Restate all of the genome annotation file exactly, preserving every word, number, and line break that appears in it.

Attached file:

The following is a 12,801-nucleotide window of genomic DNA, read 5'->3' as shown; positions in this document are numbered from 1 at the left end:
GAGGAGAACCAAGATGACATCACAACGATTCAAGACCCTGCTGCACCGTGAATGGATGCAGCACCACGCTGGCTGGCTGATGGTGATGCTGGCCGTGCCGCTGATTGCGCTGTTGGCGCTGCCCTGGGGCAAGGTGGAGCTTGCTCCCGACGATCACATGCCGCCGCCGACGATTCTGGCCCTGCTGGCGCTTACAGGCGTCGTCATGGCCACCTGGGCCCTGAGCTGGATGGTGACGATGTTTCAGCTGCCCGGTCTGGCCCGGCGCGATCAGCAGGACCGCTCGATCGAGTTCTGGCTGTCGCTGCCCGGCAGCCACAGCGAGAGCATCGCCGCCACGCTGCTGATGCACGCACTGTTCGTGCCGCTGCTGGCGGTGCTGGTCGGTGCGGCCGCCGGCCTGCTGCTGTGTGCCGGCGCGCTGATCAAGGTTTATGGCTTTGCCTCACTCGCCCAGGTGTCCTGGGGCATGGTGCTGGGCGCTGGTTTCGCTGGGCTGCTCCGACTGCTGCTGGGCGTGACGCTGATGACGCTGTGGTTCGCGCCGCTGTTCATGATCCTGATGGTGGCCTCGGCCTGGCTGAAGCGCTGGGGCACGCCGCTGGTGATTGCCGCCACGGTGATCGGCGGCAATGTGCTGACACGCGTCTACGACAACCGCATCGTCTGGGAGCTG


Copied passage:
The following is a 12,801-nucleotide window of genomic DNA, read 5'->3' as shown; positions in this document are numbered from 1 at the left end:
GAGGAGAACCAAGATGACATCACAACGATTCAAGACCCTGCTGCACCGTGAATGGATGCAGCACCACGCTGGCTGGCTGATGGTGATGCTGGCCGTGCCGCTGATTGCGCTGTTGGCGCTGCCCTGGGGCAAGGTGGAGCTTGCTCCCGACGATCACATGCCGCCGCCGACGATTCTGGCCCTGCTGGCGCTTACAGGCGTCGTCATGGCCACCTGGGCCCTGAGCTGGATGGTGACGATGTTTCAGCTGCCCGGTCTGGCCCGGCGCGATCAGCAGGACCGCTCGATCGAGTTCTGGCTGTCGCTGCCCGGCAGCCACAGCGAGAGCATCGCCGCCACGCTGCTGATGCACGCACTGTTCGTGCCGCTGCTGGCGGTGCTGGTCGGTGCGGCCGCCGGCCTGCTGCTGTGTGCCGGCGCGCTGATCAAGGTTTATGGCTTTGCCTCACTCGCCCAGGTGTCCTGGGGCATGGTGCTGGGCGCTGGTTTCGCTGGGCTGCTCCGACTGCTGCTGGGCGTGACGCTGATGACGCTGTGGTTCGCGCCGCTGTTCATGATCCTGATGGTGGCCTCGGCCTGGCTGAAGCGCTGGGGCACGCCGCTGGTGATTGCCGCCACGGTGATCGGCGGCAATGTGCTGACACGCGTCTACGACAACCGCATCGTCTGGGAGCTG